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People who cope well with change tend to do well outside of their comfort zones and have faith in their own abilities. They are more likely to have a good support system – at work, and in their personal lives – so they don’t feel like they are on their own when dealing with things. They are also open minded, adaptable, and likely to help others with their own challenges.

The good news is you can learn to be more resilient.

Learning resilience at work

Building personal resilience starts with being mindful, accepting that change is going to happen (and needs to be dealt with). Resilience also involves reframing challenges as opportunities: paying attention to the positive aspects of experiences and minimizing the negative.

Organisations can help with this by creating a positive and supportive culture where people feel like they can trust and rely on those they work with. Open and effective communication is important; not just between peers, but between leaders and workers (listen to everyone!) Encourage people to lean on support networks within their teams, across and outside the business, and foster an environment where asking for help is a positive. And this applies just to remote teams as well.

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Resilience training is also available and typically involves a combination of skills-based training, coaching and mindfulness exercises. This training is associated with increases in performance, subjective well-being, and reduction of psychological disorders.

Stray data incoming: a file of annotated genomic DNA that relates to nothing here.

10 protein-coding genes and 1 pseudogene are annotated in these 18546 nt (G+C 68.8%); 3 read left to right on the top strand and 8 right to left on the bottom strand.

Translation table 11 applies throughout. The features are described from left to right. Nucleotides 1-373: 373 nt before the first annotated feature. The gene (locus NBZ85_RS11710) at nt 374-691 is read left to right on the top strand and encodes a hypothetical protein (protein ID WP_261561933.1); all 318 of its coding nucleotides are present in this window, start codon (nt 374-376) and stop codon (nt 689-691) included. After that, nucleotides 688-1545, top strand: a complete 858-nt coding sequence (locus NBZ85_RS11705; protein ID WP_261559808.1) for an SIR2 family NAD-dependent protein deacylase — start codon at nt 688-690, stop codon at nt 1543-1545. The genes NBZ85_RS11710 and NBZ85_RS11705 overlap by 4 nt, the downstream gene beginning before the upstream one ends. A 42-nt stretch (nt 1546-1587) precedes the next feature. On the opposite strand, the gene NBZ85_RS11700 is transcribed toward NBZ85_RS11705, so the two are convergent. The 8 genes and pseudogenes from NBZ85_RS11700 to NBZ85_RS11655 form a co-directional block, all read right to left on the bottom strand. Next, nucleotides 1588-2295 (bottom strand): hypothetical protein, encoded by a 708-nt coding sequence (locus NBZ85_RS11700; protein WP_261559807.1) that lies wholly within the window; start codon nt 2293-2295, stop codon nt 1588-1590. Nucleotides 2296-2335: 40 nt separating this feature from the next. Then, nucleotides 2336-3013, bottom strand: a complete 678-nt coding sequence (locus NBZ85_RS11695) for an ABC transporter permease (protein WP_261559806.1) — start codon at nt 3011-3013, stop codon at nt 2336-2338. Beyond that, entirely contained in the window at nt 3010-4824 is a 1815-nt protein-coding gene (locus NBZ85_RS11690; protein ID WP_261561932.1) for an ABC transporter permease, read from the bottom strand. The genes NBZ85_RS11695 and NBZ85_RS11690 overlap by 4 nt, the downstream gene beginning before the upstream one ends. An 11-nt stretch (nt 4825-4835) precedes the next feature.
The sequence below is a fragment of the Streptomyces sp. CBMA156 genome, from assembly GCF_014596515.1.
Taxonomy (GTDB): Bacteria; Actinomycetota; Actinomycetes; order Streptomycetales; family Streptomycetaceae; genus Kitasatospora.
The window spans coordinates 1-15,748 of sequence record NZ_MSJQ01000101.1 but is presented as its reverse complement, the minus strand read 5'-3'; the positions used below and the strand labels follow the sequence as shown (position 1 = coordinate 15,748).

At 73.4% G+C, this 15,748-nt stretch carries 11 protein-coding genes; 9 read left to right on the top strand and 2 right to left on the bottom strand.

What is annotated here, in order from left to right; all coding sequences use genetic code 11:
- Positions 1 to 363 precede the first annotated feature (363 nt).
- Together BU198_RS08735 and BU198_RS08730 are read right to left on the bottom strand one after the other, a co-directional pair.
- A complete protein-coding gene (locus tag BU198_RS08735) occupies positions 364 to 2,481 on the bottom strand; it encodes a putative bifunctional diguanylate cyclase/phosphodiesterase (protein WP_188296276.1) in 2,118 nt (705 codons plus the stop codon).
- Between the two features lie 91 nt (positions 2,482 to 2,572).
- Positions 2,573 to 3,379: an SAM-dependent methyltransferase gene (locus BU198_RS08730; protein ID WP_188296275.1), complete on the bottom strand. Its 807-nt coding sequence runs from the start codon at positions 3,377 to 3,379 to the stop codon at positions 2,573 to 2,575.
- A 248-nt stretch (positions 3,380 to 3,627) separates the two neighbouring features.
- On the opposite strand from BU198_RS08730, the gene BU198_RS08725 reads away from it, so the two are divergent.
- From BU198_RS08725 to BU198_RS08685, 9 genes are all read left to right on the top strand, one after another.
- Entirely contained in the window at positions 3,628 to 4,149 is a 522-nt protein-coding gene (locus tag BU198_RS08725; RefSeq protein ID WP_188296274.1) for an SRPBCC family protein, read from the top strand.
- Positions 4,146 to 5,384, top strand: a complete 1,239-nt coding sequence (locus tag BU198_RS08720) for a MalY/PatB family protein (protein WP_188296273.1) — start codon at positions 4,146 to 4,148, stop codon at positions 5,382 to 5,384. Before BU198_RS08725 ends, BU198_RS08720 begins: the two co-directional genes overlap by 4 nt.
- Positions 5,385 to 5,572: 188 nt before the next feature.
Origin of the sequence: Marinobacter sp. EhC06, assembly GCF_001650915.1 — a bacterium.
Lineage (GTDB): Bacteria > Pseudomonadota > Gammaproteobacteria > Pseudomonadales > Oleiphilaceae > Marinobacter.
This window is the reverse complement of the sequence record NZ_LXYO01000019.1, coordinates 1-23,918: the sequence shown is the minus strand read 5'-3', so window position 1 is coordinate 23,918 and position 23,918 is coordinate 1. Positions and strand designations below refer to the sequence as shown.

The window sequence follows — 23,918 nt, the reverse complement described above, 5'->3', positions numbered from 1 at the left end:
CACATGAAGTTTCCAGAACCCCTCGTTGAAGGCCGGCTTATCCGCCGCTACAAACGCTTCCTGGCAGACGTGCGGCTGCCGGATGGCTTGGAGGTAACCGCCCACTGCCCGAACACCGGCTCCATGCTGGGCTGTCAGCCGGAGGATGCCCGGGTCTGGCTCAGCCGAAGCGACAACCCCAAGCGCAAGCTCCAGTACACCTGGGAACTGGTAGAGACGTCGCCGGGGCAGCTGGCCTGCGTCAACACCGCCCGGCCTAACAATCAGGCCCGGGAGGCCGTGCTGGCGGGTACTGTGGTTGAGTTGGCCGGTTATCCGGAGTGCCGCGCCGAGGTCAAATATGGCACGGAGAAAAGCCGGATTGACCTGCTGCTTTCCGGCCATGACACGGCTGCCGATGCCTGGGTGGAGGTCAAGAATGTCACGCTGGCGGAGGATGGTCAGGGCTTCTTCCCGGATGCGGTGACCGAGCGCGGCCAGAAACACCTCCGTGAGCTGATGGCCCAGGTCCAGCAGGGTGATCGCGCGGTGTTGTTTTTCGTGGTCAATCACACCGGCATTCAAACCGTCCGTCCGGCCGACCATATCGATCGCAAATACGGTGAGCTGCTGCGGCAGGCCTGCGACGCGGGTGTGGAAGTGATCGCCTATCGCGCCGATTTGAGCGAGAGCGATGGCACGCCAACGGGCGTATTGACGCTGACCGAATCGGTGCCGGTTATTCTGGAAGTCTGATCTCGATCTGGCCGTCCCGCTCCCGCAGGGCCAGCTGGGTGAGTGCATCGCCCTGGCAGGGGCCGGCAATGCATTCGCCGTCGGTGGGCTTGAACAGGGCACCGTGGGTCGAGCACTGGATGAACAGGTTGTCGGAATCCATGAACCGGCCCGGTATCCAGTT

Practical things you can do to aid resilience:

Make sure people know who they should go to for support and assistance. This may be their direct manager, a mentor or advisor, an HR rep or a more experienced team member.

Encourage people to take the initiative when the unexpected occurs. Let them decide how best to deal with the situation (within reason). Provide guidelines for escalation. Communicate your expectations, and communicate the expected impact of changes to the work situation.

Debrief after problems to help people reflect on what happened and how they coped. Did they react positively? If not, what would have helped them? Which type of support could make the most difference - is it tools or equipment? Training? Guidance? What would they change about the current state of affairs? Understand exactly how that change impacts their work.

Implement well-being initiatives. Being resilient is easier when people feel physically, mentally and emotionally fit. Consider flexible working options, offer healthy snacks and drinks, limit after-hours demands and encourage social interaction. If everyone’s working from home, be sure to schedule regular check-ins and team catch-ups to combat isolation.

Building resilience requires a commitment from the company and the people who work there. Leaders should anticipate changing conditions and any trade-offs (how do we juggle safety, quality and deadlines?), and be able to steer the company accordingly. The people doing the work should have a say in the policies and procedures governing how work is done. And everyone should be talking - always - about the current situation and ways to protect well-being and manage work safely.

For more information and a set of questions you can ask to help build a resilient workplace, check out our Health & Safety Question Guide.